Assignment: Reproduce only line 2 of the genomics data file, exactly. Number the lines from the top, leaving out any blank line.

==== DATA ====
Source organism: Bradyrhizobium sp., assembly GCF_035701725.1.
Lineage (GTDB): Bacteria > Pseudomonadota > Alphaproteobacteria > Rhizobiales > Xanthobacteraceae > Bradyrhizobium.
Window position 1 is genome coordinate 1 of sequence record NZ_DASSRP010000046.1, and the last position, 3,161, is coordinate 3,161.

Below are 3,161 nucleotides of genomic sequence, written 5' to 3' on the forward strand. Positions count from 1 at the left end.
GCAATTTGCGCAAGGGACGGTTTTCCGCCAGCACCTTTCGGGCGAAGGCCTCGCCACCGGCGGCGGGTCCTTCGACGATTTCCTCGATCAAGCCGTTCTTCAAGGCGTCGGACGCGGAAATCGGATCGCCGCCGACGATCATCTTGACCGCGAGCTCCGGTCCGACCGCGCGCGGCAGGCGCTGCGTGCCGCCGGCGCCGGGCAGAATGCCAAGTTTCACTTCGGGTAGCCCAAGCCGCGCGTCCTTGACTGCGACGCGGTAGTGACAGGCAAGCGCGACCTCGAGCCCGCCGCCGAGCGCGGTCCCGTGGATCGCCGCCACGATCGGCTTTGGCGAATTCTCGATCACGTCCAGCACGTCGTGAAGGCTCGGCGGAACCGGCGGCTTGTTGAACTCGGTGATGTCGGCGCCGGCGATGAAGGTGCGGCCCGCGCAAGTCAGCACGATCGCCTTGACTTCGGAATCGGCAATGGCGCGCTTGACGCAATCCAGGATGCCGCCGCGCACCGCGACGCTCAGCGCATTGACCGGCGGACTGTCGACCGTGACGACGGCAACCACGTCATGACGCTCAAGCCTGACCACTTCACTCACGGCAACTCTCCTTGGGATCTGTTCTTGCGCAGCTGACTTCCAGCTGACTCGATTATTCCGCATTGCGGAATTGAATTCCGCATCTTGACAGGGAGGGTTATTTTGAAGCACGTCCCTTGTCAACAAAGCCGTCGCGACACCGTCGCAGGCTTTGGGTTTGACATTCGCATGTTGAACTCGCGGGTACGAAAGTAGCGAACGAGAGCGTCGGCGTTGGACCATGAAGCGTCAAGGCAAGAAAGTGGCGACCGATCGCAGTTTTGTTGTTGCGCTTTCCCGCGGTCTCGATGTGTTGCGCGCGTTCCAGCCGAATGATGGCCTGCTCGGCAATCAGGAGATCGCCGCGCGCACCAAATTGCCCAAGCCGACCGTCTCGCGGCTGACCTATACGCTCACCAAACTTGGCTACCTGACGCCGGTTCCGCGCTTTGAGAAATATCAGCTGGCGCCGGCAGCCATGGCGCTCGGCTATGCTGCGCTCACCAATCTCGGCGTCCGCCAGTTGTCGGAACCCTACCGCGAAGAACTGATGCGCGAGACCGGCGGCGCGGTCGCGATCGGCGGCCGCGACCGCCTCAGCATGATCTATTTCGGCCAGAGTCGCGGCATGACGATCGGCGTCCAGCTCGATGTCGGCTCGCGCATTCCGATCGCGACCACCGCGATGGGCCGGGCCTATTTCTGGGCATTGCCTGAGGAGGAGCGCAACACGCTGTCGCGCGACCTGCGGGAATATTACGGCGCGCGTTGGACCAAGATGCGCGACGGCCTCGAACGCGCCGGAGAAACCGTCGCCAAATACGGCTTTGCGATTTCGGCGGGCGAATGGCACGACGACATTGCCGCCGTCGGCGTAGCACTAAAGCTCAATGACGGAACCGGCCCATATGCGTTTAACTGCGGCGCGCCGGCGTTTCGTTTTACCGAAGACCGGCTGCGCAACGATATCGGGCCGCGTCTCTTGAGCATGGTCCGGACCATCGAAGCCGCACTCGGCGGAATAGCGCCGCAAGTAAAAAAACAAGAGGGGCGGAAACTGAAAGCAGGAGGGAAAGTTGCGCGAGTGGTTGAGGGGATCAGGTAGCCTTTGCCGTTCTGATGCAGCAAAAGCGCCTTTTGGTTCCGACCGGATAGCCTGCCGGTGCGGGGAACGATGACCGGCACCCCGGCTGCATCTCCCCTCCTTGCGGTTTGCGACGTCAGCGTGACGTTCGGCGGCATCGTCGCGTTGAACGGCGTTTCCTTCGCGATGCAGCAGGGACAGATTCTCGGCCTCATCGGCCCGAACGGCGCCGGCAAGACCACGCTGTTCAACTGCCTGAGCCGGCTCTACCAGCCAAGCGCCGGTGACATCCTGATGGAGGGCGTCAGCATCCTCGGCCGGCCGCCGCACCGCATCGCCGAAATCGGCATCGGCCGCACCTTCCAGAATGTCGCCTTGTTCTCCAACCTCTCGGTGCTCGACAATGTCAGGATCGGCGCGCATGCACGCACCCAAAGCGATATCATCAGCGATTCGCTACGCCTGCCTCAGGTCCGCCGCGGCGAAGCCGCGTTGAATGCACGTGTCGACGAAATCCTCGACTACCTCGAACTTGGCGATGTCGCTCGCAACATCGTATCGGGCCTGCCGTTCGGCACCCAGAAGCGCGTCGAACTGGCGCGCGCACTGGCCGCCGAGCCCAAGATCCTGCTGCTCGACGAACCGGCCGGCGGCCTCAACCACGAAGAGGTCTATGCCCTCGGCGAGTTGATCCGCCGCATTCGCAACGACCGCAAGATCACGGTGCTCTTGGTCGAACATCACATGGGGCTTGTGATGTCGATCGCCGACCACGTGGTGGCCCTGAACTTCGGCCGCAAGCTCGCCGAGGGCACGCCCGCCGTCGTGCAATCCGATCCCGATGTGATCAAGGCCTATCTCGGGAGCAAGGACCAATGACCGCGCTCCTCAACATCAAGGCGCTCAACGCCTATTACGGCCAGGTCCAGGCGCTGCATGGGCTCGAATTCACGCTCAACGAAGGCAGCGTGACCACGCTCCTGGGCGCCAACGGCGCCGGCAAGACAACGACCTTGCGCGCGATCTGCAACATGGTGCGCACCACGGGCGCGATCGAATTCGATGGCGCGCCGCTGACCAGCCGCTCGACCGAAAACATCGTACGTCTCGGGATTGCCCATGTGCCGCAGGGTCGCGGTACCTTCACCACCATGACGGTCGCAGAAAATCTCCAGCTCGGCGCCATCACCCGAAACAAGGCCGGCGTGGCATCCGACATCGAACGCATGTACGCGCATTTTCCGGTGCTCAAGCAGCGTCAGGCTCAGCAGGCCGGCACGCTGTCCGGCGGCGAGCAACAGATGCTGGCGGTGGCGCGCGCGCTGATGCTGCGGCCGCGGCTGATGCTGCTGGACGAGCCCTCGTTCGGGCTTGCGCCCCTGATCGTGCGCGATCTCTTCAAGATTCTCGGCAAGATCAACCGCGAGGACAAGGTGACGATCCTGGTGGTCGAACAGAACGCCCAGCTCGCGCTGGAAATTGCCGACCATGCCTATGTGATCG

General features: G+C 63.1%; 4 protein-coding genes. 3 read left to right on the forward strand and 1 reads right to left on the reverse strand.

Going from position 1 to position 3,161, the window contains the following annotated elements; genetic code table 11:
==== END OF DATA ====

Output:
Lineage (GTDB): Bacteria > Pseudomonadota > Alphaproteobacteria > Rhizobiales > Xanthobacteraceae > Bradyrhizobium.